What explains this concurrent shift in opposite directions? In India’s case, the answer lies in the changing nature of the state’s domestic authority and legitimacy. Over time, the Indian state has had to deal with increasing numbers of increasingly sophisticated internal challenges, be it through multiple insurgencies in Kashmir and the northeastern states or through widespread militant leftism known as the Naxalite movement. Violent challenges invite violent state repression, which often leads to human rights violations. Human rights violations open the door to external intervention, thus endangering the already shaky foundation of state authority. Indian diplomacy, therefore, does not speak the language of human rights precisely because the Indian state is often guilty of violating the rights of its own citizens. Delhi does not endorse humanitarian intervention for fear that the spotlight may someday be turned on India’s own internal conflict zones, especially Kashmir. In the words of Prem Shankar Jha, “Whatever conventions [India] allows or helps the West establish on the [Responsibility] to Protect or Intervene may well come back to haunt it in the years that lie ahead.”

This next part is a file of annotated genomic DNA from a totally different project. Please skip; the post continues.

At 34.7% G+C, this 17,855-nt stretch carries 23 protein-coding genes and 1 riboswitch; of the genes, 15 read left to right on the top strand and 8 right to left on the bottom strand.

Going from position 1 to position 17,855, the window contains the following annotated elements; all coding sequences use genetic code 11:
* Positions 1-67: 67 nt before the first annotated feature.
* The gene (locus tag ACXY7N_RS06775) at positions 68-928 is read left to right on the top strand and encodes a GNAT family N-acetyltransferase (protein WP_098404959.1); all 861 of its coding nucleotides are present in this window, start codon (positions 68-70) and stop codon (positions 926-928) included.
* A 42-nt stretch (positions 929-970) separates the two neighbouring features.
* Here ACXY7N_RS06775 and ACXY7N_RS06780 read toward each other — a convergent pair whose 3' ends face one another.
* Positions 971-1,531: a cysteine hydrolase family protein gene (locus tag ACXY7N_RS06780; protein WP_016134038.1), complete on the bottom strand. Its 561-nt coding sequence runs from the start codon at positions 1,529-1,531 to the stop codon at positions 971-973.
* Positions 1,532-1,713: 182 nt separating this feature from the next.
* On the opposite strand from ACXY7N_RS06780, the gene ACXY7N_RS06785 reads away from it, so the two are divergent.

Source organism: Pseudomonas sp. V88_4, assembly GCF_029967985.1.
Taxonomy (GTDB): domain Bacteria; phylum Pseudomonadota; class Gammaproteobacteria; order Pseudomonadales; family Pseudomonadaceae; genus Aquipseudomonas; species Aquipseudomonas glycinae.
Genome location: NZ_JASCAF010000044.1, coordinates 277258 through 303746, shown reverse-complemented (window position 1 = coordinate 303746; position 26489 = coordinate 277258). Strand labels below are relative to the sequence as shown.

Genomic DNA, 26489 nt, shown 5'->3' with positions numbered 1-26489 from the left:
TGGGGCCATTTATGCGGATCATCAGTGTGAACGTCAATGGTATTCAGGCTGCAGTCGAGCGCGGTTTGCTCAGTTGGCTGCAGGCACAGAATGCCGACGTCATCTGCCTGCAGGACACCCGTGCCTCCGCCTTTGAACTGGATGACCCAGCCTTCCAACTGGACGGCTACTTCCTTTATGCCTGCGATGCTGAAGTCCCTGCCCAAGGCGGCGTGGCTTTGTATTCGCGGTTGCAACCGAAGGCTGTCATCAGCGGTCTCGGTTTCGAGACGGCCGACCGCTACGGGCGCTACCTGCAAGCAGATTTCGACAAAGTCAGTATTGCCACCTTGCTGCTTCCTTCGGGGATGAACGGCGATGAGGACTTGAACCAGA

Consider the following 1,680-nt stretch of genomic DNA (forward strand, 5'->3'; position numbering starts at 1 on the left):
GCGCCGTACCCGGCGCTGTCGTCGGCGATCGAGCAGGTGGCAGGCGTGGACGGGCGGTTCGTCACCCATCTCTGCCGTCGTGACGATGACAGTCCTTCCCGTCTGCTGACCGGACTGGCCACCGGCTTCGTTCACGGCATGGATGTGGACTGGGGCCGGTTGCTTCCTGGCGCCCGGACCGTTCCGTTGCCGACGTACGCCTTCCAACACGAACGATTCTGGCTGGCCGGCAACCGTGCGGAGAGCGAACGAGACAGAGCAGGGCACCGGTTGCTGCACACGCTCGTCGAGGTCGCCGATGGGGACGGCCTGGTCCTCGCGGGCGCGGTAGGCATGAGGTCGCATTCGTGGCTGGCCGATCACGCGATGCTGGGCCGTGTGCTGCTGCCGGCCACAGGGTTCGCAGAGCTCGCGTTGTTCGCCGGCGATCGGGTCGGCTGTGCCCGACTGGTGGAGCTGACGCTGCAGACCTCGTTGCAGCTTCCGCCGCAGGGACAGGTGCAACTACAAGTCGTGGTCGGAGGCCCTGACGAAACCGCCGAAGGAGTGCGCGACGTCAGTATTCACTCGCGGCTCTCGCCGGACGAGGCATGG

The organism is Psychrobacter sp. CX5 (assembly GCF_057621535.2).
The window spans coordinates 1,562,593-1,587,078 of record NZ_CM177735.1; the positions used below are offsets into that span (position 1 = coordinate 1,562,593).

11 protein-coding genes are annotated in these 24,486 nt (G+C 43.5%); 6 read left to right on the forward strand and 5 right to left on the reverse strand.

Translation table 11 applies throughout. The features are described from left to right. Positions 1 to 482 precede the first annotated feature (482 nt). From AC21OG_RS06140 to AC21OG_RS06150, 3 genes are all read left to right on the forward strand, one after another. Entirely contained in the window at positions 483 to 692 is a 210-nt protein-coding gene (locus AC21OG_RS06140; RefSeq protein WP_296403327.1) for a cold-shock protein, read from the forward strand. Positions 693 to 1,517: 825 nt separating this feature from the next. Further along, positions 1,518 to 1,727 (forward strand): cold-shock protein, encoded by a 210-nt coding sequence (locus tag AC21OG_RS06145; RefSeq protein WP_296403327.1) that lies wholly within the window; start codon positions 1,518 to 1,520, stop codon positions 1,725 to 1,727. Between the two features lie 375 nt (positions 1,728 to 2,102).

The end of the Cold War was a watershed moment for the shift in India’s stance on sovereignty. Between 1947 and 1989, India engaged in nineteen non-humanitarian military interventions that compromised the sovereignty of other countries; a rate of 0.44 interventions per year. These instances include the coercive integration of some of the larger Princely States following India’s independence, the forcible liberation of Goa from Portuguese rule, Prime Minister Nehru’s Forward Policy deployed during the border conflict with China, India’s intervention in the Bangladesh crisis of 1971, and interventions (by invitation) in Sri Lanka and the Maldives in the 1980s. Between 1990 and 2005, the rate was only 0.2 interventions per year, which mostly took the form of relatively minor border incidents with Pakistan and Bangladesh. Conversely, during this period, the UNSC, under American leadership, became a far more active and activist institution than it had been during the Cold War when superpower rivalry had rendered it largely ineffective. Since the beginning of the 1990s, the organization has involved itself in numerous conflicts around the world. India’s sixth term on the UNSC, in 1991-92, witnessed an explosion of UNSC activity on conflicts in a host of countries including Iran, Iraq, Kuwait, Israel, Lebanon, Cyprus, the former Yugoslavia (and its successor states), Libya, Angola, Somalia, Liberia, South Africa, Mozambique, and Cambodia.